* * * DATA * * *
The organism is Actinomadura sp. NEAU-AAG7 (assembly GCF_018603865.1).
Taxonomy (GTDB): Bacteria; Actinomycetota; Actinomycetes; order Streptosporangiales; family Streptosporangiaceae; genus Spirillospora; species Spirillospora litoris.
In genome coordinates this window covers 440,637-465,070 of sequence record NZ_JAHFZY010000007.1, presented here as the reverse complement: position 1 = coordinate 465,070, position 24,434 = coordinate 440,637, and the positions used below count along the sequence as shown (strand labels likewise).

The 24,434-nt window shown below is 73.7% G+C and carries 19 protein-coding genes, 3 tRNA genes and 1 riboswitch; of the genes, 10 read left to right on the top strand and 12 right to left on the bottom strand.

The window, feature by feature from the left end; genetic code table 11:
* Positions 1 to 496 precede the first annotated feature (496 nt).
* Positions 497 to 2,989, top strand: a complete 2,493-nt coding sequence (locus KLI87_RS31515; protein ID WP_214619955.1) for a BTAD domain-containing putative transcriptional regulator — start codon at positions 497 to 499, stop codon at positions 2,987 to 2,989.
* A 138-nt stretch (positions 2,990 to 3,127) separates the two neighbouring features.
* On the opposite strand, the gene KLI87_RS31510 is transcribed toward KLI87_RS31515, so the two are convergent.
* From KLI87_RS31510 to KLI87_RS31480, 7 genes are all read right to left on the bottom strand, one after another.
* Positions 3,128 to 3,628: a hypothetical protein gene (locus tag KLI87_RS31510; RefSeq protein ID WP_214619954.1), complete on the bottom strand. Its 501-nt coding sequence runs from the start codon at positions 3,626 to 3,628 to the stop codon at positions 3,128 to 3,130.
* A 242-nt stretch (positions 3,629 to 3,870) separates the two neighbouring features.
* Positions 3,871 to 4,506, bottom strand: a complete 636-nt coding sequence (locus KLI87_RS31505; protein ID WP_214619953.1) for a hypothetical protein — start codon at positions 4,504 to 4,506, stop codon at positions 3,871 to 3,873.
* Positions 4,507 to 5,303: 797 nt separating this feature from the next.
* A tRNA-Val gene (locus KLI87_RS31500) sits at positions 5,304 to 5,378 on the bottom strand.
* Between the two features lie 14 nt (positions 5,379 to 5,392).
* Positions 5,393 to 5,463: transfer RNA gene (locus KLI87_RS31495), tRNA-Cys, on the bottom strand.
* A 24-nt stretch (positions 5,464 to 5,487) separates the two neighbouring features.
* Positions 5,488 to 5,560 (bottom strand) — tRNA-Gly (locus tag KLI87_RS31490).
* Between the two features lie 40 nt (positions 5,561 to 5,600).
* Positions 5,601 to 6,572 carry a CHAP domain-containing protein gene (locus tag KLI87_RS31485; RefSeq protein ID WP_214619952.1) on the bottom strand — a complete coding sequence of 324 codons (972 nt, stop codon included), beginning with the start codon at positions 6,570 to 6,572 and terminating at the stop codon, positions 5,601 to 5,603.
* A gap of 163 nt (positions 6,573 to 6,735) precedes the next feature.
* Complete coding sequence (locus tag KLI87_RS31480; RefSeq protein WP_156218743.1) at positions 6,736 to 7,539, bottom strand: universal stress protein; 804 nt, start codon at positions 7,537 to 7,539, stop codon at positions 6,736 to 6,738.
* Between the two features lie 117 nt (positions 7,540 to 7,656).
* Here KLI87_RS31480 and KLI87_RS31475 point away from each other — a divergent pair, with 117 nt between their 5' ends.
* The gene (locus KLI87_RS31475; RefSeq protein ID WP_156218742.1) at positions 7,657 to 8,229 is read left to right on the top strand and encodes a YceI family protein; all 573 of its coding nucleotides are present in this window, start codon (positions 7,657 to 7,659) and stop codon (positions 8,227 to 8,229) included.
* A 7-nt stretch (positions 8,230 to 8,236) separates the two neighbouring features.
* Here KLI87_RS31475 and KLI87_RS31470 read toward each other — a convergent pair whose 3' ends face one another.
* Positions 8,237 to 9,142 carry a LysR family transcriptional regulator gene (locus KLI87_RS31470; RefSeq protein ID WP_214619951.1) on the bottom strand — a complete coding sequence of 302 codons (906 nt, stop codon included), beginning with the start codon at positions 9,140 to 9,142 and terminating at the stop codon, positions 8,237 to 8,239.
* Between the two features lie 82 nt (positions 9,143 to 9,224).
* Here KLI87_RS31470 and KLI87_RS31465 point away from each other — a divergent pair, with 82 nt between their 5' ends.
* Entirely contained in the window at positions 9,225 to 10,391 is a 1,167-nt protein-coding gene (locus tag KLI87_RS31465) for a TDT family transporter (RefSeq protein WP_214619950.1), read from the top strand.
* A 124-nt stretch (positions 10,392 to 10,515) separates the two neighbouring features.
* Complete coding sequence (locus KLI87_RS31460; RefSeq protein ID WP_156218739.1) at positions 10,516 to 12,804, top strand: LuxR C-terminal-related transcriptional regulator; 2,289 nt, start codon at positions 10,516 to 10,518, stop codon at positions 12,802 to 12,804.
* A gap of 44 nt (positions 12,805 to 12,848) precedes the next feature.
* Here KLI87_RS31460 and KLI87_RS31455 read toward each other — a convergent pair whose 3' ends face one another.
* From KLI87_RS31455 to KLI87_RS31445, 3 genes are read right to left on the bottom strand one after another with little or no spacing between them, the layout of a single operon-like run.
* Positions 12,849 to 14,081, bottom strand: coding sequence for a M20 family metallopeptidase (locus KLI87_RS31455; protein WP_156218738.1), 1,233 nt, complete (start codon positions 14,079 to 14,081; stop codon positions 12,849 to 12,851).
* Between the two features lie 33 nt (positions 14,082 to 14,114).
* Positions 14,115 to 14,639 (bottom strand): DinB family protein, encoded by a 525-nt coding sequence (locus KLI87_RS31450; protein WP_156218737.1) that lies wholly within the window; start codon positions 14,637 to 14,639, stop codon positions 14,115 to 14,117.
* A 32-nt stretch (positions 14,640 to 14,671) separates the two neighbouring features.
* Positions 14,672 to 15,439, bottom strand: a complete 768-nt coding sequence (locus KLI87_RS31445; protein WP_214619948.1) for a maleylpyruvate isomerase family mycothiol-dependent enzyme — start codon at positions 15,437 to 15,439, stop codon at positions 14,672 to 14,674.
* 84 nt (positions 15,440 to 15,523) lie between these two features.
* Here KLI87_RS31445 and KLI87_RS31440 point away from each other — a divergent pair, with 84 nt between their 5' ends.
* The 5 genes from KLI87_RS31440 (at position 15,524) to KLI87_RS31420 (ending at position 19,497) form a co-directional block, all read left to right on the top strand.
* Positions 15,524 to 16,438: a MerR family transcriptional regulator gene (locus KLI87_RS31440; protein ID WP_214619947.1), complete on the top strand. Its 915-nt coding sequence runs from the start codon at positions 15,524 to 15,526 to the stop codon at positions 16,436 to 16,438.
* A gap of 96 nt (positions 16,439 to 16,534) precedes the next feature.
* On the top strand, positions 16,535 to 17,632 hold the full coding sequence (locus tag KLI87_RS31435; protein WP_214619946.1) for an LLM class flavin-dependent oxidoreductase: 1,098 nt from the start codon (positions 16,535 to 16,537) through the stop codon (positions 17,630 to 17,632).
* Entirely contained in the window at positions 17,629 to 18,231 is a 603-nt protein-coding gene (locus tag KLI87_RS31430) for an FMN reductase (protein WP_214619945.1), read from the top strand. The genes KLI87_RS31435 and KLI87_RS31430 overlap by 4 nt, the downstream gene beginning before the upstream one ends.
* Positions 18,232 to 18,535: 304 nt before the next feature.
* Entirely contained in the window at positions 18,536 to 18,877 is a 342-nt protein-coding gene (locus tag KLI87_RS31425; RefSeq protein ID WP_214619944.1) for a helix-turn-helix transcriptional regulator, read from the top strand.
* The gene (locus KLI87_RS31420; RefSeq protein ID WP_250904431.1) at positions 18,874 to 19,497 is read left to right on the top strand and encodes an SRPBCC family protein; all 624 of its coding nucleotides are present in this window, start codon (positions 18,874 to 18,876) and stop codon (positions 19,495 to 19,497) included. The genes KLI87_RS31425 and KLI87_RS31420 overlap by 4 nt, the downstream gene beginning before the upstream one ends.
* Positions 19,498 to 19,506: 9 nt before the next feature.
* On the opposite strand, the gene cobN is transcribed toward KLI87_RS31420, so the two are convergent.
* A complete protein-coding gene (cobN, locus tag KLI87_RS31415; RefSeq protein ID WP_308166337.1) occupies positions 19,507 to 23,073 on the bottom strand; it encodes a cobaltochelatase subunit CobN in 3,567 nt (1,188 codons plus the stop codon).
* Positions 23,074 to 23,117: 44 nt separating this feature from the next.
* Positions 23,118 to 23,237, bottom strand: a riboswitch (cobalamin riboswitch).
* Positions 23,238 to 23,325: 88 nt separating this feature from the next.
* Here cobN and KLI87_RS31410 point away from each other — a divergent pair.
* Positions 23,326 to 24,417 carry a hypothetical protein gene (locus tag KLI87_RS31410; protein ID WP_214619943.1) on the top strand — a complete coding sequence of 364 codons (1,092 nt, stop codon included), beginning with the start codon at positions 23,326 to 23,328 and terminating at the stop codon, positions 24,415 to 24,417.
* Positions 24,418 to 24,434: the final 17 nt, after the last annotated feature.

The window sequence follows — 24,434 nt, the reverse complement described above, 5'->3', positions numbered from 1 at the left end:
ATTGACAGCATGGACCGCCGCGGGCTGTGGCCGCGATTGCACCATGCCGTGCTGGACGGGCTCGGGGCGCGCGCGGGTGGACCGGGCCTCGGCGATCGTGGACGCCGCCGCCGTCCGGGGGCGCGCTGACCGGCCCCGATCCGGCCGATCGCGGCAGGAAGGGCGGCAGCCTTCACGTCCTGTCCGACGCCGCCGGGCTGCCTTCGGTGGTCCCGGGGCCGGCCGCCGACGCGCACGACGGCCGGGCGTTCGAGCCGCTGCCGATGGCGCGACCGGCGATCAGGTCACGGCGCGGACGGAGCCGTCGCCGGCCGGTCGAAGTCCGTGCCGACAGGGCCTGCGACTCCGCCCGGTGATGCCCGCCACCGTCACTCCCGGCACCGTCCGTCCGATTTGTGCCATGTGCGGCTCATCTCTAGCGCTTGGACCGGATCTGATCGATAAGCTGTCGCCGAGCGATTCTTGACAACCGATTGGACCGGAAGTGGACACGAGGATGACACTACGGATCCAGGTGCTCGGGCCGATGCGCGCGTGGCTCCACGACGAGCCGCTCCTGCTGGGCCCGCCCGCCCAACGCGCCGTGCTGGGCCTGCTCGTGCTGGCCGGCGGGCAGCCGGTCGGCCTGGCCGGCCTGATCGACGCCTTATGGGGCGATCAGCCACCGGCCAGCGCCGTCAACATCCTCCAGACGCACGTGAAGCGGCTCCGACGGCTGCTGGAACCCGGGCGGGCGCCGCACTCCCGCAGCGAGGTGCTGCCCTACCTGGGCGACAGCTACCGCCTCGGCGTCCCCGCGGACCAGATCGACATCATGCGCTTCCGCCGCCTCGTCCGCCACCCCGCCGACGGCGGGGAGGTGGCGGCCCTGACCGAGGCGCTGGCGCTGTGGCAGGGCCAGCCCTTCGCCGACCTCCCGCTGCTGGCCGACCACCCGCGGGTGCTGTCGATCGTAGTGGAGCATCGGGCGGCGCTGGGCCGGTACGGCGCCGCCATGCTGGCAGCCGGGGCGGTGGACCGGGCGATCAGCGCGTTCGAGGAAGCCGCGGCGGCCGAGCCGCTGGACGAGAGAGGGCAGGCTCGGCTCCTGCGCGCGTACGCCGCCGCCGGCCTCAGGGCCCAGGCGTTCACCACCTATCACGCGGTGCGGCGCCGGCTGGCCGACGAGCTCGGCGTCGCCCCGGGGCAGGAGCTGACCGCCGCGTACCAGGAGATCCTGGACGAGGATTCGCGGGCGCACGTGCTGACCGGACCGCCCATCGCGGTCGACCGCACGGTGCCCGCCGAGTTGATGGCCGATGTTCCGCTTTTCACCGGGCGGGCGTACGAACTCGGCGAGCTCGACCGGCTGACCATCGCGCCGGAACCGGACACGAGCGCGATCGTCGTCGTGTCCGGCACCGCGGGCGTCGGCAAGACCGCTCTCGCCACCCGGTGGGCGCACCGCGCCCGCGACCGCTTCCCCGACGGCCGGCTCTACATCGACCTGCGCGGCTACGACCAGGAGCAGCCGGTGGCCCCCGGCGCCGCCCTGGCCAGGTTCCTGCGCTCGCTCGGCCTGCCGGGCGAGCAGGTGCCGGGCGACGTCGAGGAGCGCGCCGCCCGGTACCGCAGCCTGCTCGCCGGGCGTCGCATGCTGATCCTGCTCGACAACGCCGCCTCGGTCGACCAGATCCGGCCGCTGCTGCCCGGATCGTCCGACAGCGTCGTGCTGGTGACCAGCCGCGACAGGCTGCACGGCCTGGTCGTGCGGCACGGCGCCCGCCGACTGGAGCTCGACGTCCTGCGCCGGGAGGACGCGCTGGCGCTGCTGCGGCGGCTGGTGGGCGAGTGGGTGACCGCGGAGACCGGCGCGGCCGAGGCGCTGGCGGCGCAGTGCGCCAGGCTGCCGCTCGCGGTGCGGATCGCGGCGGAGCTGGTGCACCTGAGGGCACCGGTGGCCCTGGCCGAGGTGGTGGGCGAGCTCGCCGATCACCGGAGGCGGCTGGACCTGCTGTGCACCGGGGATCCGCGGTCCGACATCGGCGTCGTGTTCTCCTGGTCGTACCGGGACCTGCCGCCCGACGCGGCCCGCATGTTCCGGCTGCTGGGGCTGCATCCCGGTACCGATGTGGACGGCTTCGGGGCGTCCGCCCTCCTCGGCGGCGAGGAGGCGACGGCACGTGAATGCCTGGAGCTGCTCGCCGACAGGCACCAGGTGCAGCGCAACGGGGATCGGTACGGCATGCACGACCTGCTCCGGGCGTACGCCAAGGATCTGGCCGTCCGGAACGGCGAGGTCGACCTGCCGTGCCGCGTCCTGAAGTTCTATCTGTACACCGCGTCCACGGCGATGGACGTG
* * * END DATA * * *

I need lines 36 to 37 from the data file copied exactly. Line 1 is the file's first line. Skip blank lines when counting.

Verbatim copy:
* Here KLI87_RS31460 and KLI87_RS31455 read toward each other — a convergent pair whose 3' ends face one another.
* From KLI87_RS31455 to KLI87_RS31445, 3 genes are read right to left on the bottom strand one after another with little or no spacing between them, the layout of a single operon-like run.